The rate of broiler carcass condemnation (from USDA inspection) decreased significantly over the past quarter-century and was at its lowest in 2011. Mortality was essentially unchanged and was also at its lowest in 2011. The data set from dairy cows showed that somatic cell count (an indicator of mastitis and inflammation in the udder) decreased while the average milk yield continued to increase. Overall, their review of the publicly available field data did not reveal any negative trends in livestock health and productivity, nor has any study revealed any differences in the nutritional profile of animal products derived from GE-fed animals. Other long term and multiple generational feeding trials with several animals have reached the same conclusions.
Their review also noted that since DNA and protein are normal components of the diet that are digested, there are no detectable or reliably quantifiable traces of GE components in milk, meat, and eggs following consumption of GE feed. The animals consuming GE feed sources are as healthy (or more) as they’ve been over the last 25 years, and their products are basically free of GE components, similar to processed oils and sugar from GE crops covered in the previous post.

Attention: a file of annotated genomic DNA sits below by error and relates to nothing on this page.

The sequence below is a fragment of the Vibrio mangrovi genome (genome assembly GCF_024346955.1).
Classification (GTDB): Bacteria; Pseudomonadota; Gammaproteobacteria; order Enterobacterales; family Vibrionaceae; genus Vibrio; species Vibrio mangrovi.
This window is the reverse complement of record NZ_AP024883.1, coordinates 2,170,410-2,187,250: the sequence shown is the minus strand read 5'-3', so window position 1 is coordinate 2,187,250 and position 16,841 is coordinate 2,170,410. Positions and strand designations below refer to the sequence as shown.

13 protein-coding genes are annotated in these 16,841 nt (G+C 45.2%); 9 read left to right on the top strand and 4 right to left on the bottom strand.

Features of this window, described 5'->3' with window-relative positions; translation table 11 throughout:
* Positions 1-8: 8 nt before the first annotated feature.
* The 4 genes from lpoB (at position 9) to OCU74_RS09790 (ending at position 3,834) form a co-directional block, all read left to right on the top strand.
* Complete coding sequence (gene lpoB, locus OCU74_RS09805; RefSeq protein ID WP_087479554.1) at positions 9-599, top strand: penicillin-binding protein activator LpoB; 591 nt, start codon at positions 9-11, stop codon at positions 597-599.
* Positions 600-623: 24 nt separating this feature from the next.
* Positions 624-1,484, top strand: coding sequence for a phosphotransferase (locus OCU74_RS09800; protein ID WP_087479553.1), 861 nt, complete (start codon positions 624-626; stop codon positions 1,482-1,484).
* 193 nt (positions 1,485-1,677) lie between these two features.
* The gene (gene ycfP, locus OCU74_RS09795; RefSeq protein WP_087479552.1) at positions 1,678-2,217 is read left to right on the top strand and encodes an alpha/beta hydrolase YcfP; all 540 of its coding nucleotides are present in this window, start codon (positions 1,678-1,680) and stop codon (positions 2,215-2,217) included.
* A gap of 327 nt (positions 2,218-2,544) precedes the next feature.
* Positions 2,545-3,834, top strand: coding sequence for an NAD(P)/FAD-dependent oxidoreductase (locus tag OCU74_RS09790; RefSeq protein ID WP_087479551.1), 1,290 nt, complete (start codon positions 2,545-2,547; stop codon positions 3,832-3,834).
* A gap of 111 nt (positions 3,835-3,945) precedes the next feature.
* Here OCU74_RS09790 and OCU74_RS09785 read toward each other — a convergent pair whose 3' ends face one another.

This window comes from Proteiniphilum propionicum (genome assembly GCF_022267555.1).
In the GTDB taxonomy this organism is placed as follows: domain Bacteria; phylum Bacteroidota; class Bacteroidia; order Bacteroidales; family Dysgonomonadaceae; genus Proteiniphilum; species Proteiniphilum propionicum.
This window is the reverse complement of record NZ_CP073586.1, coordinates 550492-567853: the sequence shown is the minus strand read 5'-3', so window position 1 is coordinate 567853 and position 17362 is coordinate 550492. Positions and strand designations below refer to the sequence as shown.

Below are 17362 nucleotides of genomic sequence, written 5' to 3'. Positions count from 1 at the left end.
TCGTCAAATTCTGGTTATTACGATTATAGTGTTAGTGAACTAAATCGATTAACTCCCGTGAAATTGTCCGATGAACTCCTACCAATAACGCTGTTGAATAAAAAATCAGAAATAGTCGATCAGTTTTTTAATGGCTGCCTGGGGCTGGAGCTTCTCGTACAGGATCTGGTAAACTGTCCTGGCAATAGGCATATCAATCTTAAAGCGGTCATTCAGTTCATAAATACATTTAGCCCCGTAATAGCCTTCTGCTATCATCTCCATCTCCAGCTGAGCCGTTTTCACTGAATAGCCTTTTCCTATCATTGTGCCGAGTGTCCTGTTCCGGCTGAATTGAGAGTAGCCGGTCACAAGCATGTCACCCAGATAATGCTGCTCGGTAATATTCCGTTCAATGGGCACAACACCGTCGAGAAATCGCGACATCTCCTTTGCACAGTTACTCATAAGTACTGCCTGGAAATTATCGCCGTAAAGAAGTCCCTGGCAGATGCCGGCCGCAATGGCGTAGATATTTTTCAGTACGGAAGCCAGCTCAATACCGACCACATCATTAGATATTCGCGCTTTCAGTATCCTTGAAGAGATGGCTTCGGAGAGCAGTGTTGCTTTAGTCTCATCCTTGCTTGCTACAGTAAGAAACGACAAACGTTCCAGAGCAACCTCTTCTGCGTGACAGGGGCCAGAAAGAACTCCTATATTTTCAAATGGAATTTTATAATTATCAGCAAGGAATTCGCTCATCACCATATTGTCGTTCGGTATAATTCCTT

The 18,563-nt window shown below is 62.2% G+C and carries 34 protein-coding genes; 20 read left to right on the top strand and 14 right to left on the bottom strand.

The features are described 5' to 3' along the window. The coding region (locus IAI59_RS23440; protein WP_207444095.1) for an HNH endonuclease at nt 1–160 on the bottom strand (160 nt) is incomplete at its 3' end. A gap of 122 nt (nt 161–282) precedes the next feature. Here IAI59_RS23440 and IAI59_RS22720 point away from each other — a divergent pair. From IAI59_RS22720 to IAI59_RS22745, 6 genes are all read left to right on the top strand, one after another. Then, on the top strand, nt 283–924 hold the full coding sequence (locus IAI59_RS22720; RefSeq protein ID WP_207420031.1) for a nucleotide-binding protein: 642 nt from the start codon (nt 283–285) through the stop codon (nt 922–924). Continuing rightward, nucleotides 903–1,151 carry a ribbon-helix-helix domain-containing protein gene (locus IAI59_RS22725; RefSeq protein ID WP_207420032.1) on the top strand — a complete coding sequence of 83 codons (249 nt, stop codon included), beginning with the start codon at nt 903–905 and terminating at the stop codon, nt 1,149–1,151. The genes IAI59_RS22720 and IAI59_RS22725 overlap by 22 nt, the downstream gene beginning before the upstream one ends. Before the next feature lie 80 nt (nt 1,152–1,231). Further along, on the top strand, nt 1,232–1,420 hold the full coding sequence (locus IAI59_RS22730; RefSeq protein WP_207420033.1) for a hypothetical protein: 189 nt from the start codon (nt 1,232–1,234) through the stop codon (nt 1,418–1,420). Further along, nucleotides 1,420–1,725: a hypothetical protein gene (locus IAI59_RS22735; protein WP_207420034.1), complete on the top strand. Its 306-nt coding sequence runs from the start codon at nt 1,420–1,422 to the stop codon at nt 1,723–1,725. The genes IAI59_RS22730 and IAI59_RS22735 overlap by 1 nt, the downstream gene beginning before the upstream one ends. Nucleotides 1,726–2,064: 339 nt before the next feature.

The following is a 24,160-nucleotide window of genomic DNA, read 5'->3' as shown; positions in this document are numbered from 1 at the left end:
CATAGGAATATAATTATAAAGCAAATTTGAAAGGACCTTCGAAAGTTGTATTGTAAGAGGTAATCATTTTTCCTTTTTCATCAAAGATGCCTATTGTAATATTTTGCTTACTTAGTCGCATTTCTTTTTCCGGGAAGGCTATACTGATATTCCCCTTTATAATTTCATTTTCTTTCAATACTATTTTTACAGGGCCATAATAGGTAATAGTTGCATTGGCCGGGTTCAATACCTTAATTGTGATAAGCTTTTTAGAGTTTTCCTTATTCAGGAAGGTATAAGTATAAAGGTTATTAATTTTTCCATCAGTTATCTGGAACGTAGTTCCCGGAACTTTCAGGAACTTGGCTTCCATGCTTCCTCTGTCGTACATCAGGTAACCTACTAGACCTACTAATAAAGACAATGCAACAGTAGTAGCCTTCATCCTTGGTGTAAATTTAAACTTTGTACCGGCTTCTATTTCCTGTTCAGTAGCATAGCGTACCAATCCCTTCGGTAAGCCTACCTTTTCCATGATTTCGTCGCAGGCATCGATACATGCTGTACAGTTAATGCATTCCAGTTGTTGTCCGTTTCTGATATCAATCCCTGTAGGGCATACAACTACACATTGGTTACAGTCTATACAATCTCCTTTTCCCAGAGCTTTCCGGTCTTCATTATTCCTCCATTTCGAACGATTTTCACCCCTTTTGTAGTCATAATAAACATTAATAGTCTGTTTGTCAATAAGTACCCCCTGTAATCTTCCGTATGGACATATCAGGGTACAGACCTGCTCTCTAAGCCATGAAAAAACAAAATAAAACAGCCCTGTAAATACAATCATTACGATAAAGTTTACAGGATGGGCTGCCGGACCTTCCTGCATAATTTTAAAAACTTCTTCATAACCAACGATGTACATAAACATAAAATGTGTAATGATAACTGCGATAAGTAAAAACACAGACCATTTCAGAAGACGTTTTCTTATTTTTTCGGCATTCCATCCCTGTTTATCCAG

Similar to the story in the US, approximately 85% of the animal feed in the European Union (EU) contains GE material, as shown in the above graph from the European Feed Manufacturers Association. A popular misconception is that the EU bans GE crops; it has approved many of them for importation, though only a few for cultivation. The EU is highly dependent on soybean imports (millions of tons per year) for protein supplement in their compound feeds, and basically out-sources it to countries in North and South America which grow and supply most of it as GE soybean. The GE soy comes into the EU labeled as such, though the eventual animal products are not labeled. The reason is that the European Food Safety Authority concluded that a large number of experimental studies with livestock have shown that recombinant DNA fragments or proteins derived from GE crops have not been detected in tissues, fluids or edible products of farm animals, so what’s to label? They also noted that no technique is currently available to enable a valid and reliable tracing of animal products (meat, milk, eggs) when the producer animals have been fed a diet incorporating GE material.